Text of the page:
A relationship ends and you feel angry, hurt, even betrayed. A friend does not remember an important occasion in your personal or family life, and consequently does not ask you about it and share your joy. A colleague makes a scheduling mistake and, for the second time, stands you up for lunch. How do you maintain your inner peace? How do you cleanse and release the negative feelings that may now be residing, perhaps even growing, inside you? How do you restore the lost trust, harmony, and good will in your relationship with the other person?
We human beings are an imperfect lot. We lead extremely busy lives. We have a lot going on in our minds and thoughts, rendering us off-kilter, distracted, and, often innocently, self-absorbed. At the same time we are very sensitive creations – our feelings can be easily hurt, our egos easily bruised. We can hurt or disappoint others without even knowing it. We can fail to meet their private, unspoken expectations, unintentionally and without malice or rudeness. In anger or fear, we can utter cutting, demeaning words hastily, unfeelingly, regretfully. We are all capable of these small but consequential acts of man’s inhumanity to man.
There is no higher act of love that we can bring to our bodies and health, our relationships and our world than our mutual need for forgiveness. No one, and I mean no one walking this earth, is exempt from the need to forgive and be forgiven. And yet what truly is forgiveness?
Forgiveness is not between two people. Nor is it in anyway for the benefit of the person being forgiven. It is a spiritual practice, rising from a humbled, softening, sincere heart, that releases me from the pain and pressure that my unforgiving and unloving thoughts are causing me. The resentments, judgments and grievances that I hold on to are only hurting me – my health, body, moods, sleep and peace of mind and my relationship with others. Forgiveness is about the quality of my life. Holding onto my grievances is exactly the same as my drinking poison and expecting the other person to die. Holding on to rage and bitterness about them is like carrying a hot coal in my palm. Whether I only think about doing it or actually throw it, it won’t land anywhere else with the damage it is already causing me.
Two of the lessons from the three hundred and sixty-five that comprise the Workbook for A Course In Miracles are: “I am affected only by my thoughts” and ” I can be hurt by nothing by my thoughts“. Wholeheartedly practicing and applying these lessons shows us that, though it may look as if the world “is coming at me”, in truth, it “is coming from me.” In its entirety, I create my experience of the world. It is my thoughts and my thoughts alone that entrap and frighten me. It is my thoughts and my thoughts alone that can set me free and give me peace.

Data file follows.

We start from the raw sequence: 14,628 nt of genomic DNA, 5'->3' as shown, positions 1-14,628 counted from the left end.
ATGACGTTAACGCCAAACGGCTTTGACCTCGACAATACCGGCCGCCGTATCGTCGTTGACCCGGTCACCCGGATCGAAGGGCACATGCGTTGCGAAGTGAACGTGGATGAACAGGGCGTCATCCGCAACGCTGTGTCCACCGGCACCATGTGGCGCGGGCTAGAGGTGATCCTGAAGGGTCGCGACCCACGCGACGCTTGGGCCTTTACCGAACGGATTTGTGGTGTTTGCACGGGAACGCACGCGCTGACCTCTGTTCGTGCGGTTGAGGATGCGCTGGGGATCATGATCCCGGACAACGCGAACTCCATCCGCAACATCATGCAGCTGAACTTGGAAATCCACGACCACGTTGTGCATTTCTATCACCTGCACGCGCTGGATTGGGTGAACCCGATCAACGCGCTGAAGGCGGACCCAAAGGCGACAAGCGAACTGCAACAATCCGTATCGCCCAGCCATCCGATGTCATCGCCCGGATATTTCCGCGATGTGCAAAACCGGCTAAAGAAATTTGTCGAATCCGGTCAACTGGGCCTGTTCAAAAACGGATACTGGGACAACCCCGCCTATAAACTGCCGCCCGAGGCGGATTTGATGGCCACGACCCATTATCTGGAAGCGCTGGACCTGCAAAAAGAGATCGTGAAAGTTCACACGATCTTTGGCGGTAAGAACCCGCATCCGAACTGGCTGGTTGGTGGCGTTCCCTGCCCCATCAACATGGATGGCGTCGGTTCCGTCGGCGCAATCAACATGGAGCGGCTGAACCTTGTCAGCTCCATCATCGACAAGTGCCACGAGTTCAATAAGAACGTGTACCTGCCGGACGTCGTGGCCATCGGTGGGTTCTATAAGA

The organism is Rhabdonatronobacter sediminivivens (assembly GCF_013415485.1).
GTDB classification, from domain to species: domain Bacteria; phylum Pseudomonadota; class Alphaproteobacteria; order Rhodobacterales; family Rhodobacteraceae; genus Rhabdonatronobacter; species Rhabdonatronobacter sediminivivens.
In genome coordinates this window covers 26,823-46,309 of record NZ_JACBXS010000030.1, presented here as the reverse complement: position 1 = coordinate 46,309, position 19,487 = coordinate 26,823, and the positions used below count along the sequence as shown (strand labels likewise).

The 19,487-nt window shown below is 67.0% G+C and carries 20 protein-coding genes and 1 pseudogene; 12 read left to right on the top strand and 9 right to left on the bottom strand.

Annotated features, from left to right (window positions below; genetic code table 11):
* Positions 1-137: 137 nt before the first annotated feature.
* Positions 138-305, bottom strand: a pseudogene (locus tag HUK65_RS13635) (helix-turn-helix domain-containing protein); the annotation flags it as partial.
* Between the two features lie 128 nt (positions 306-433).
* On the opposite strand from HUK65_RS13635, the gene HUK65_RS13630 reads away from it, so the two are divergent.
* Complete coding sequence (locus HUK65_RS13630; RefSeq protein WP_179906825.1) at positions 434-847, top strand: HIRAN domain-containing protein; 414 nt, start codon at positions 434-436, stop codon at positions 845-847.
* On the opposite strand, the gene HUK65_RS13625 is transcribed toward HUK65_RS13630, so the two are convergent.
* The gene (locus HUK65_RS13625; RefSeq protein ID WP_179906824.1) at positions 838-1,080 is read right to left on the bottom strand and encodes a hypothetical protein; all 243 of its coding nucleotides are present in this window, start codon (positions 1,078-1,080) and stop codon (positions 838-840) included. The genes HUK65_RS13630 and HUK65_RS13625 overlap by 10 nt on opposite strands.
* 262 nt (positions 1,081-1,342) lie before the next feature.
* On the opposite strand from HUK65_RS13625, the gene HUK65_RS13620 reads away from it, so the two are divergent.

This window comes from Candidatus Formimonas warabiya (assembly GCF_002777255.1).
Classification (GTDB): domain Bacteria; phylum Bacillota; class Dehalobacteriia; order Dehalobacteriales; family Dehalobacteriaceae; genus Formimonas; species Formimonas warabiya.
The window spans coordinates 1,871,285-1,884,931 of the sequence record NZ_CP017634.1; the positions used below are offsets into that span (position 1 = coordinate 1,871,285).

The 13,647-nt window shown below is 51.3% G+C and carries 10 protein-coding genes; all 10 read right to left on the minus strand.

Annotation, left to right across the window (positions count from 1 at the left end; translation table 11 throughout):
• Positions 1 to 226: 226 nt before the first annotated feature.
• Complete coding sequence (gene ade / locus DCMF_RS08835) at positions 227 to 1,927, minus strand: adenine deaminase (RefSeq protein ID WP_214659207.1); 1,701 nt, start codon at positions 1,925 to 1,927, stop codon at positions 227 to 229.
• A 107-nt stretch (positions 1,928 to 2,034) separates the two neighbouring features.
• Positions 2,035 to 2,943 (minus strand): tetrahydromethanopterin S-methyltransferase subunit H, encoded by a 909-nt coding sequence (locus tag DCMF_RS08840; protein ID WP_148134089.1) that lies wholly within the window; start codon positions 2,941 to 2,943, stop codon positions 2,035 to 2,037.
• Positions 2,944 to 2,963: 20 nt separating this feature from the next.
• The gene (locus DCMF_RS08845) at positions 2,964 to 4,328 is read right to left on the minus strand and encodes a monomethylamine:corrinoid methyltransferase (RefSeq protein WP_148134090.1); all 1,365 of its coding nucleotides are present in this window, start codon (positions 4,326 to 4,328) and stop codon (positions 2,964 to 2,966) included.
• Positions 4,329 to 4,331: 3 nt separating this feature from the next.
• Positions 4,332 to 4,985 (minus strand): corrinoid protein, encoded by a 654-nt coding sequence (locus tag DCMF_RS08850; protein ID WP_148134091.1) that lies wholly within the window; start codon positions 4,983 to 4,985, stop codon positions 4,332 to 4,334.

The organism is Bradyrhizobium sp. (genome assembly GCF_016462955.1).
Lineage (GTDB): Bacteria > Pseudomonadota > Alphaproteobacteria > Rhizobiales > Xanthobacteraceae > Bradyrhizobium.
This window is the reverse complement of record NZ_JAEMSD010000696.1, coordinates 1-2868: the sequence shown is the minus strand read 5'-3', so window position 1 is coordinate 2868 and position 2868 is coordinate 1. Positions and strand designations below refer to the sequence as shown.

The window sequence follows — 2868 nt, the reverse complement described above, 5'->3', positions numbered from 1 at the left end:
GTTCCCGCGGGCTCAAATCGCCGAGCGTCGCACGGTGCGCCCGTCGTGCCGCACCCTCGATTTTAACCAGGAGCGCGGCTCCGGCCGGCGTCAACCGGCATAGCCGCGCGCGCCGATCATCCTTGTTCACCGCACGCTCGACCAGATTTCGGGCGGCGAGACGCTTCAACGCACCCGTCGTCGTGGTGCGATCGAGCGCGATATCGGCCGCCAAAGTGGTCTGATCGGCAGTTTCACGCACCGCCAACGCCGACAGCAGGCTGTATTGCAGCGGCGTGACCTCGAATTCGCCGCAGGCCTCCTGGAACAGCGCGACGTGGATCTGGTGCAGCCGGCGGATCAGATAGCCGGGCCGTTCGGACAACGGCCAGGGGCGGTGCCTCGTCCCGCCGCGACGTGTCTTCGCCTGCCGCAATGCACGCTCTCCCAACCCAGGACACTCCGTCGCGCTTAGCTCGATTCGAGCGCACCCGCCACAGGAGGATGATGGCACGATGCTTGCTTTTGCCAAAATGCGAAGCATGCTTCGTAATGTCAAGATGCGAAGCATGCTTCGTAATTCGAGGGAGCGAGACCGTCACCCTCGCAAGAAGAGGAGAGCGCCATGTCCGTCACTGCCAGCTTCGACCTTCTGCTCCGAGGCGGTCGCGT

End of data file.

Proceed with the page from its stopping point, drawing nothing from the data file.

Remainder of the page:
If these spiritual principles are true, I don’t even have to tell the other person I have forgiven them for it to work. At the core, what I am really doing is forgiving myself for the resentments and attack thoughts that I am generating, that are eating me up inside. Forgiveness is letting go of what’s hurting me. In essence then, all forgiveness is forgiveness of oneself.
Forgiveness also has nothing to do with behavior. It has nothing to do with being nice. Or being the better of the two people involved and pardoning the spiritually inferior or less evolved other person. That is just more ego nonsense. A Course In Miracles calls that “forgiveness-to-destroy”. Instead it is realizing, at a very deep level, that “I am the other person ” – that I too can be manipulative or competitive or jealous or petty or insensitive or inconsiderate or self-centered, or whatever I am supposedly seeing and reacting to in the other person’s behavior. I, too, can and have hurt other people. I, too, will hurt other people again. I, too, can feel, say and do things that are mean and short-sighted when I am overcome by fear or anger, when I am riddled with pain or anguish. To emphasize this once more, who amongst us, if we are being totally honest with ourselves, cannot acknowledge the “secret sins and hidden hates”(ACIM) that we try so hard to pretend are not really there deep within us? What is love for humanity but our mutual and urgent need to forgive and be forgiven?
One more thing. You do not have to hang out with the person you have forgiven, if that is something that you do not choose to do. You may still leave your marriage. You might elect to communicate your feelings of hurt or disappointment to that friend who forgot your important event, but you might also decide to no longer confide in that friend or trust them with tender and personal matters-of-the-heart. You might elect to go to lunch with a different colleague. It is not about the behavior – what you do or don’t do. It is about the complete relinquishment of being anyone’s victim, of having been “done to”. It is about the total release of antagonism and ill-will. It is about the shedding of any moral or spiritual superiority over the other person that you may have granted yourself. It is about seeing and, if you are truly willing, experiencing your shared oneness and your shared humanity with them. It is about touching that place inside of you that realizes that it is not even “you” who forgives. You can only go as far as handing your grievances over. Then, in silence, trust and willingness, you might discover that “God is the love in which I forgive”. (ACIM, Workbook Lesson 46)